Is there truth here for me?
Jesus knew the Father’s answer for my deliverance would have to be birthed inside me so my heart could have its questions answered and would be filled enough to recognize Jesus. “A little while” is the lengthy labor of finding the faith in my daily life is really finding Jesus, again, in a little while every day.

Sunday with John — Purpose/Identity

John 16:5 “But now I am going away to the one who sent me; and none of you seems interested in the purpose of my going; none wonders why. 6 Instead you are only filled with sorrow. 7 But the fact of the matter is that it is best for you that I go away, for if I don’t, the Comforter won’t come. If I do, he will—for I will send him to you.  8 “And when he has come he will convince the world of its sin, and of the availability of God’s goodness, and of deliverance from judgment. 9 The world’s sin is unbelief in me; 10 there is righteousness available because I go to the Father and you shall see me no more; 11 there is deliverance from judgment because the prince of this world has already been judged.  12 “Oh, there is so much more I want to tell you, but you can’t understand it now. 13 When the Holy Spirit, who is truth, comes, he shall guide you into all truth, for he will not be presenting his own ideas, but will be passing on to you what he has heard. He will tell you about the future. 14 He shall praise me and bring me great honor by showing you my glory. 15 All the Father’s glory is mine; this is what I mean when I say that he will show you my glory.  TLB

What is the general theme of the passage?
This small group has been bound together to function as “one” with Jesus in everything they’ve done and everywhere they’ve gone, until now.  Jesus is going away and they are only filled with sorrow.  The “one” that has been their purpose is now going to send a new identity into the world that will ease their sorrow and help them fulfill His purpose for “many” others…a Comforter.  That Spirit of Holiness will convince the world sin is a destructive truth of man but Jesus is God’s truth about righteousness that will separate their identity from the world, relieve the sorrow of their sin and replace it with the shared glory of Jesus and His Father.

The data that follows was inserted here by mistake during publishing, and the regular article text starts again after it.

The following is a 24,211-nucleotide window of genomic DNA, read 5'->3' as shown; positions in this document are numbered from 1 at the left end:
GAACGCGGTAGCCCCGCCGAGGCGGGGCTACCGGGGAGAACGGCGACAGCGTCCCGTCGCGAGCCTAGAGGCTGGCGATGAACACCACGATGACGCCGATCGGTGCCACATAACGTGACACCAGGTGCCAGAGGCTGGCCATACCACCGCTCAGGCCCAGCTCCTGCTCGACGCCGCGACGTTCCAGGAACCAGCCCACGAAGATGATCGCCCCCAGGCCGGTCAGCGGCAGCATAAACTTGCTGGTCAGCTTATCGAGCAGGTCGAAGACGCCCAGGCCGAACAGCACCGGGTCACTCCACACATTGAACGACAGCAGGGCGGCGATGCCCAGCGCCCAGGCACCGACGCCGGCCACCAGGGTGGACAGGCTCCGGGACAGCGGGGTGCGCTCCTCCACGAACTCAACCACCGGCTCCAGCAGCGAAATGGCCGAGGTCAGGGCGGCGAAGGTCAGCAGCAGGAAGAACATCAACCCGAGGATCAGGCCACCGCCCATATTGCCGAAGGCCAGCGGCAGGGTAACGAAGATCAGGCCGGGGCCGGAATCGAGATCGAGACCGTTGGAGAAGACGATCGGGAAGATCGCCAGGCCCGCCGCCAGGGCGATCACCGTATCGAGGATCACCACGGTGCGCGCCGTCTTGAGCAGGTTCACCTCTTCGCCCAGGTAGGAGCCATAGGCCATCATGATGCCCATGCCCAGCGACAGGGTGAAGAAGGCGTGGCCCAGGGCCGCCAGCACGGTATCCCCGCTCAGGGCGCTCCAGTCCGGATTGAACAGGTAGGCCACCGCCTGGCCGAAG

What does it say about God (or Jesus or the Holy Spirit?)
…it is best for you that I go away, for if I don’t, the [Holy Spirit] won’t come. If I do, he will—for I will send him to you.

What does it say about people?
…none of you seems interested in the purpose of my going; none wonders why. Instead you are only filled with sorrow [but] When the Holy Spirit, who is truth, comes, he shall guide you into all truth,

Is there truth here for me?
Jesus WAS their purpose and now He’s going away.  No wonder they’re filled with sorrow.  How will they identify themselves now?  I was struck by the subtle difference between those two words, purpose and identity, and how similar this moment in those disciple’s lives is to my life as a follower of Christ today.  My relationship with Jesus began with a purpose, to learn to be like Him.  Purpose is like a placeholder but identity is what fills that place.  That’s exactly what Jesus was doing here.  He’d been the placeholder for these chosen men and His purpose had become their own but now it was time for more.  A new Spirit of Holiness that would fill His empty place with their new identity as placeholders for many others to find their identity in Jesus. It’s amazing to think that right from the beginning of creation God’s purpose was that Jesus should live on earth, as a man free of sin, to become my placeholder too.  The “one”  place where even in sorrow I might discover His new identity for me was that I could be a placeholder too.